Personally, I would adjust the difficulty not only based on the system, but also the "depth" of the information. So with my examples above, maybe slicing into the Death Star main system is Average but finding that the Princess is scheduled for execution upgrades a difficulty die.

 

I would reserve setback dice for conditional/situational modifiers as in the examples.

 

What's the player trying to do? = Difficulty

OK, now, what's the situation or conditions involved with completing that task? = Setback.

 

Another example: now the other PC's are being smashed in a garbage compactor. You hack into the same system as before (same difficulty - Average) but you haven't accessed the garbage compacter sub-system and its on the detention level (upgrade a difficulty die). However, since you have sliced into the main system before, you get a bonus die. Also, you have to act FAST or the other PC's are going to be pancakes, setback die.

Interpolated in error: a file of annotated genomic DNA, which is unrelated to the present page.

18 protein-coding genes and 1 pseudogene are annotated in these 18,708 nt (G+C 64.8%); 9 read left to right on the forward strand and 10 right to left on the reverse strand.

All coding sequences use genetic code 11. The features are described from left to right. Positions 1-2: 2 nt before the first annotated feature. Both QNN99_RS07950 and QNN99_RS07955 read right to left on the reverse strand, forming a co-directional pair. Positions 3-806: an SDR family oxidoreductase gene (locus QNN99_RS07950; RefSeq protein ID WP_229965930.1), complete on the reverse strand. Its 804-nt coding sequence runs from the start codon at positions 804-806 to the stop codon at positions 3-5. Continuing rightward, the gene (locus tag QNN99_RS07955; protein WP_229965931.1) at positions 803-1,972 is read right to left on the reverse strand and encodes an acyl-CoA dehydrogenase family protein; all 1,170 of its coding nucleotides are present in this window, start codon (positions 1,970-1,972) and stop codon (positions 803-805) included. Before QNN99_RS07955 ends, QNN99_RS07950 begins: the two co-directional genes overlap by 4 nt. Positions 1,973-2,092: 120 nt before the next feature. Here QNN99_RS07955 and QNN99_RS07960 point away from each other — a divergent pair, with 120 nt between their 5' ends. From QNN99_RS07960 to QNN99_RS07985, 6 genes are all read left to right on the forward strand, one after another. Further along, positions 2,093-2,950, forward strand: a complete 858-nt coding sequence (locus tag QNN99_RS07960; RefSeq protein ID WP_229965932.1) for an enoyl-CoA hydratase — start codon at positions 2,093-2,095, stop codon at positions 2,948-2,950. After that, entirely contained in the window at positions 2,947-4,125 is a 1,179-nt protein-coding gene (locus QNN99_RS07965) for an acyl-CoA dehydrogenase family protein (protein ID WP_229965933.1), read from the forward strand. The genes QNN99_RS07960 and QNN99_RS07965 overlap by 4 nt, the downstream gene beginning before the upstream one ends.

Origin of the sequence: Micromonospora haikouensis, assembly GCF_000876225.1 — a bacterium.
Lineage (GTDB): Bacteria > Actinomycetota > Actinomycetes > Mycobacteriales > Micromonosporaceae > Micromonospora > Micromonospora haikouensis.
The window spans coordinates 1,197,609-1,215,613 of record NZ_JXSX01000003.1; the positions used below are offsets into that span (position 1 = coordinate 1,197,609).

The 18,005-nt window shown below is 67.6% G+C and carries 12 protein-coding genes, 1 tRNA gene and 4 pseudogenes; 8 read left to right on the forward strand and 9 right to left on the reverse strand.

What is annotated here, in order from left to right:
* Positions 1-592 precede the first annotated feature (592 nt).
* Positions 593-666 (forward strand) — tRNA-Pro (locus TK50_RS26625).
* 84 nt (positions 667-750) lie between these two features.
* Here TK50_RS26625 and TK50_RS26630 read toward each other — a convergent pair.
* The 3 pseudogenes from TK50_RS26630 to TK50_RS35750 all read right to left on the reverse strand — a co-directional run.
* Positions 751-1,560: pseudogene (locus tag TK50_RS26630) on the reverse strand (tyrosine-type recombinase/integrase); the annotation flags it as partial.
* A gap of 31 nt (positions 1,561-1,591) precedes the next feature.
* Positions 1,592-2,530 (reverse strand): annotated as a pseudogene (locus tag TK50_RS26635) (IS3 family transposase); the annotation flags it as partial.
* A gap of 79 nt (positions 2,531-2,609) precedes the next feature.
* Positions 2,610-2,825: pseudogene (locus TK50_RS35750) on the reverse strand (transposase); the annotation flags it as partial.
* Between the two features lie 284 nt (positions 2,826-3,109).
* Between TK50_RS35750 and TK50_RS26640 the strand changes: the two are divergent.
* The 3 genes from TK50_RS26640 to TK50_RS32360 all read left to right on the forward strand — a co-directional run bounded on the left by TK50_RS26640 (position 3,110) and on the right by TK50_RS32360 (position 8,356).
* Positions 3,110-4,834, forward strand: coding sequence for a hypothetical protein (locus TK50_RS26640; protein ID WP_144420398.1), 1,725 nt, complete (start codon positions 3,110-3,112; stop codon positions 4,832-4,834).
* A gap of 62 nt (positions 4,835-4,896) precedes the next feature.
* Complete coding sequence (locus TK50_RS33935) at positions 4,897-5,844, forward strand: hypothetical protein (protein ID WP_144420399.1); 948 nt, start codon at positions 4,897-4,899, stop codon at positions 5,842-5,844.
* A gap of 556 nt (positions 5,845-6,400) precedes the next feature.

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think about it this way.  Your Slicing skill rank represents how good you are at slicing: ie - yellow dice. 

 

As you gain ranks in the slicing skill, you're getting better at slicing.  This, and only this, describes how "good" you are at slicing.

 

Talents describe how you respond to certain situations.  Talents don't make you "better" at slicing (again, that's what your rank in the Slicing skill does).  However, Talents can keep you cool under pressure and let you put your slicing skill to its full potential (ie - ignoring environmental factors that can trip you up).